Worst Fears Come True

Gunpoder is a nasty class of malware. It tricks users into spreading the virus to all their friends, and gains lots of personal information that exposes them to future unknown hostile payloads, observed Rob Enderle, principal analyst at the Enderle Group.

“One of the biggest concerns surrounding open source in general was the apparent ease in subverting the legitimate applications and games to weaponize them secretly, turning them into malware,” he told LinuxInsider.

This malware family clearly showcases those well-founded concerns and suggests Android device users must be particularly vigilant when it comes to installing anything, particularly if it is side-loaded and not out of the Android store, Enderle added.

“I wonder how many other games on Android that we haven’t analyzed do similar things,” he added.

What’s the Harm?

Gunpoder detects the country of the user. If the user is located outside China, the app automatically sends an SMS message to random selected friends in the background. The message contains a variant downloading link.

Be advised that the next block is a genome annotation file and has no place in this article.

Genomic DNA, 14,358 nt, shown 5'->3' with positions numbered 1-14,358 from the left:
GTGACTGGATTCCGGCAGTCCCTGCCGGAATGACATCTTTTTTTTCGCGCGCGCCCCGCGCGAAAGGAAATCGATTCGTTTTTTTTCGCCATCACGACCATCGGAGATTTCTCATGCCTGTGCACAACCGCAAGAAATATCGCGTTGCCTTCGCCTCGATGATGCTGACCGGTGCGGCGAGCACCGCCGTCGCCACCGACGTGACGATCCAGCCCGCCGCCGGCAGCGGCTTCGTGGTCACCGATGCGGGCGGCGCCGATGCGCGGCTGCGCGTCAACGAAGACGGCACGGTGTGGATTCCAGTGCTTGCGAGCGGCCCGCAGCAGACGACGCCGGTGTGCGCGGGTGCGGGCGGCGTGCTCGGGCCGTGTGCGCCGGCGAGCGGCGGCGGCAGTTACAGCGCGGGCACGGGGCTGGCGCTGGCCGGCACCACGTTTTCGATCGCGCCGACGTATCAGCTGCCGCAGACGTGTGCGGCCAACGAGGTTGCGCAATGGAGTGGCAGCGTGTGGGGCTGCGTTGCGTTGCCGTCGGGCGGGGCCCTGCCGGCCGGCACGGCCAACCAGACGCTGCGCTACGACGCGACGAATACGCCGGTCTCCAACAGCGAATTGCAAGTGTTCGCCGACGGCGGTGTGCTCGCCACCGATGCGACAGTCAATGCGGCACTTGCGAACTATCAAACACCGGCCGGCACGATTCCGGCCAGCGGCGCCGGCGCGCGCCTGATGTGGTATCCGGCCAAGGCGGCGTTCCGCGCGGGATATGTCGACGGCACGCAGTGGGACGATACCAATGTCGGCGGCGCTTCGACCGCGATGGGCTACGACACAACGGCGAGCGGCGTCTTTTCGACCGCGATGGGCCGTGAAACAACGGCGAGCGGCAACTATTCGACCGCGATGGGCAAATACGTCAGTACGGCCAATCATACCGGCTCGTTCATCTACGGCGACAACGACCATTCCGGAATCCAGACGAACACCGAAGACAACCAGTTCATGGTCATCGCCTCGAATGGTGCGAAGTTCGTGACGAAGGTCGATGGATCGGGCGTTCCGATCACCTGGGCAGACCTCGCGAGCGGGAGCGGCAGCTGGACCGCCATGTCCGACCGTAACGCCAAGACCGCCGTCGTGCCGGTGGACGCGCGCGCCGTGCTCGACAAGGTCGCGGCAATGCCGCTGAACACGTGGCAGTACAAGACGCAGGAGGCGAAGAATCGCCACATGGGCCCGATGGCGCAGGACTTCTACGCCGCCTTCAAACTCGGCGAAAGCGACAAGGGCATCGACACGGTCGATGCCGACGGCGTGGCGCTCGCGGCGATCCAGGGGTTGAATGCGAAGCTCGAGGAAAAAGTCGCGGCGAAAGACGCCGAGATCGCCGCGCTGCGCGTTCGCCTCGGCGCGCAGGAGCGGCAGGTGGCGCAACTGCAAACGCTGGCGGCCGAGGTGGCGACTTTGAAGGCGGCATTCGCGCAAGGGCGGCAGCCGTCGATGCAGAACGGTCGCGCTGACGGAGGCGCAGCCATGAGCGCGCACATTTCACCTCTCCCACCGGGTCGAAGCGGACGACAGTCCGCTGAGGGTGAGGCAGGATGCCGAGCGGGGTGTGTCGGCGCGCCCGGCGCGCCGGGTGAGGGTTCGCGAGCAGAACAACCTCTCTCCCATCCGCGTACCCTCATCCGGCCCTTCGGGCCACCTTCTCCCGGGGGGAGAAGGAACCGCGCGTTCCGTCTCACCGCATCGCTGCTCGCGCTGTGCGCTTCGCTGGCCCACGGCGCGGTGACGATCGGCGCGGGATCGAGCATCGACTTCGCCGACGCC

Users will have a large bill if they are tricked. The fake payment costs users only about 29 to 49 US cents, but the bill caused by sending so many SMS messages comes to much more. The total amount of the SMS bill depends on how many contacts reside in a user’s device.

Gunpoder steals victims’ browser history and bookmark information, the researchers also found. The malware collects from victims very detailed user and device information, such as device ID, device model, current location and more.